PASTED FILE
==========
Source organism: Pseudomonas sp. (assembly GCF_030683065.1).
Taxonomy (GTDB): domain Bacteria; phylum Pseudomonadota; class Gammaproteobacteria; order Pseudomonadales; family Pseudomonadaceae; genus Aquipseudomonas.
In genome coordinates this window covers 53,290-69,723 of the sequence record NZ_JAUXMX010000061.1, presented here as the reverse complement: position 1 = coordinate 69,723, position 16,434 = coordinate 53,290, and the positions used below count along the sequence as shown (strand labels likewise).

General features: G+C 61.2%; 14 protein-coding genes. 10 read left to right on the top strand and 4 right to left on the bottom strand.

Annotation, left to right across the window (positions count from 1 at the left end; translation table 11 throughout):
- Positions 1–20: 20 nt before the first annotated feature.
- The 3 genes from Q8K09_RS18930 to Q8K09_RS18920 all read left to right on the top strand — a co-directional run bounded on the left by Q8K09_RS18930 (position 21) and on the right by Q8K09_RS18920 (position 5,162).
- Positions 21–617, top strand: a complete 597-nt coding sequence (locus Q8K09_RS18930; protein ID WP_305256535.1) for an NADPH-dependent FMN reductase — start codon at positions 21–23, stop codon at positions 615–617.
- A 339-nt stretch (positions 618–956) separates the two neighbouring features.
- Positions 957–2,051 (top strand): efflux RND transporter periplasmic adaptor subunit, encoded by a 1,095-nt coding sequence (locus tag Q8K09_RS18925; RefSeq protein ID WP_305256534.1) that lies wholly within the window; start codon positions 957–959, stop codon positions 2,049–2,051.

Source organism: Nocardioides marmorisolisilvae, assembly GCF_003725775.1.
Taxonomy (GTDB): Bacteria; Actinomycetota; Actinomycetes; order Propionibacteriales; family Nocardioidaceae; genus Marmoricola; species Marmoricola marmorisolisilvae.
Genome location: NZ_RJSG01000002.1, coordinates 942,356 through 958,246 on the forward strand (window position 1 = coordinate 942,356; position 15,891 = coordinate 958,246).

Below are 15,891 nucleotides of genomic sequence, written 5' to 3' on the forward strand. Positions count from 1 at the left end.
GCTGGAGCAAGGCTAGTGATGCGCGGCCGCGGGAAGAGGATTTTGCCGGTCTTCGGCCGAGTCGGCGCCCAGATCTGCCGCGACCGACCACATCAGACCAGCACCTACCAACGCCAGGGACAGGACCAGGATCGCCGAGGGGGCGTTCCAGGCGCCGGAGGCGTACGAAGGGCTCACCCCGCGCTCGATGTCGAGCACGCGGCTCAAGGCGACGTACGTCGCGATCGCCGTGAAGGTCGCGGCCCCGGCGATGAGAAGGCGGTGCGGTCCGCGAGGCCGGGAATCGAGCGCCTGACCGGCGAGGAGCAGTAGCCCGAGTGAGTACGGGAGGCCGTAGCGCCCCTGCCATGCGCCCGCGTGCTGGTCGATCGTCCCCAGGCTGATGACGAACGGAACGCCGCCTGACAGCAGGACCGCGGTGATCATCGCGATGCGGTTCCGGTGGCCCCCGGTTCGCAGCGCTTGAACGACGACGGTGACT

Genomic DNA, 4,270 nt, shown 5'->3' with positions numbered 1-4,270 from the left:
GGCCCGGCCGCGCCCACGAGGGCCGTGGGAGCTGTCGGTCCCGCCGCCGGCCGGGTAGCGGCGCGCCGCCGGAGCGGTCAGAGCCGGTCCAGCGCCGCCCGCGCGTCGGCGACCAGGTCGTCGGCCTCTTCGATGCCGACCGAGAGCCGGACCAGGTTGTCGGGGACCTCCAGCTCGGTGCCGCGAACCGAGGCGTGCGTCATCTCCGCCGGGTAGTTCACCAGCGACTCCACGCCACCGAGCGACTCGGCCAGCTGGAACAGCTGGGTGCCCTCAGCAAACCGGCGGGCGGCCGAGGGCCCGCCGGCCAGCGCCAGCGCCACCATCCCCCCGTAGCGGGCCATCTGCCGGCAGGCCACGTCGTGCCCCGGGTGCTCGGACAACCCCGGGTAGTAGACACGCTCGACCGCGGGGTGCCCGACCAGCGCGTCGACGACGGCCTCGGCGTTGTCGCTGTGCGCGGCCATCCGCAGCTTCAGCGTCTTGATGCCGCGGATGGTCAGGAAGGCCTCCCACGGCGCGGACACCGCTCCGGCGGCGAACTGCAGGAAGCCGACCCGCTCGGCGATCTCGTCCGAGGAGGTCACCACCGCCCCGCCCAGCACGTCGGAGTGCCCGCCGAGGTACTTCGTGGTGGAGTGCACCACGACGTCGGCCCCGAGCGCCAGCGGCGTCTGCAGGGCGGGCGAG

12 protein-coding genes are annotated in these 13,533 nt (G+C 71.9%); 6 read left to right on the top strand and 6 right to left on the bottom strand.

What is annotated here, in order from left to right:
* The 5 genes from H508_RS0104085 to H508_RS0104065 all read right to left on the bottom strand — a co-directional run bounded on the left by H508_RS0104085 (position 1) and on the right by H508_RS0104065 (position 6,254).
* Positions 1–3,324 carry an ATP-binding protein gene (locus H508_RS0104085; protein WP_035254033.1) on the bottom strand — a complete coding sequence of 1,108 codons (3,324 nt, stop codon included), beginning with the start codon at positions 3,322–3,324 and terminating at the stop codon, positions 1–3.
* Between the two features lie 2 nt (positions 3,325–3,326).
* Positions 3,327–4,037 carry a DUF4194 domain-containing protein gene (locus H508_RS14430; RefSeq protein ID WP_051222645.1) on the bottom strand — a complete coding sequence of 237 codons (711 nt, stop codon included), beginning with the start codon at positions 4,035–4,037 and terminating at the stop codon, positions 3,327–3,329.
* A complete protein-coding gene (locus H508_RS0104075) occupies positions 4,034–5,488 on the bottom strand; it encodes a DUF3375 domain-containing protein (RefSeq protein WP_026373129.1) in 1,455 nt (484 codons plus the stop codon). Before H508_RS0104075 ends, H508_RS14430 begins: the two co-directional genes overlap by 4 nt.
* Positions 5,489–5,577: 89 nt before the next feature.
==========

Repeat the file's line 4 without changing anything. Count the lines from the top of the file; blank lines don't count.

General features: G+C 61.2%; 14 protein-coding genes. 10 read left to right on the top strand and 4 right to left on the bottom strand.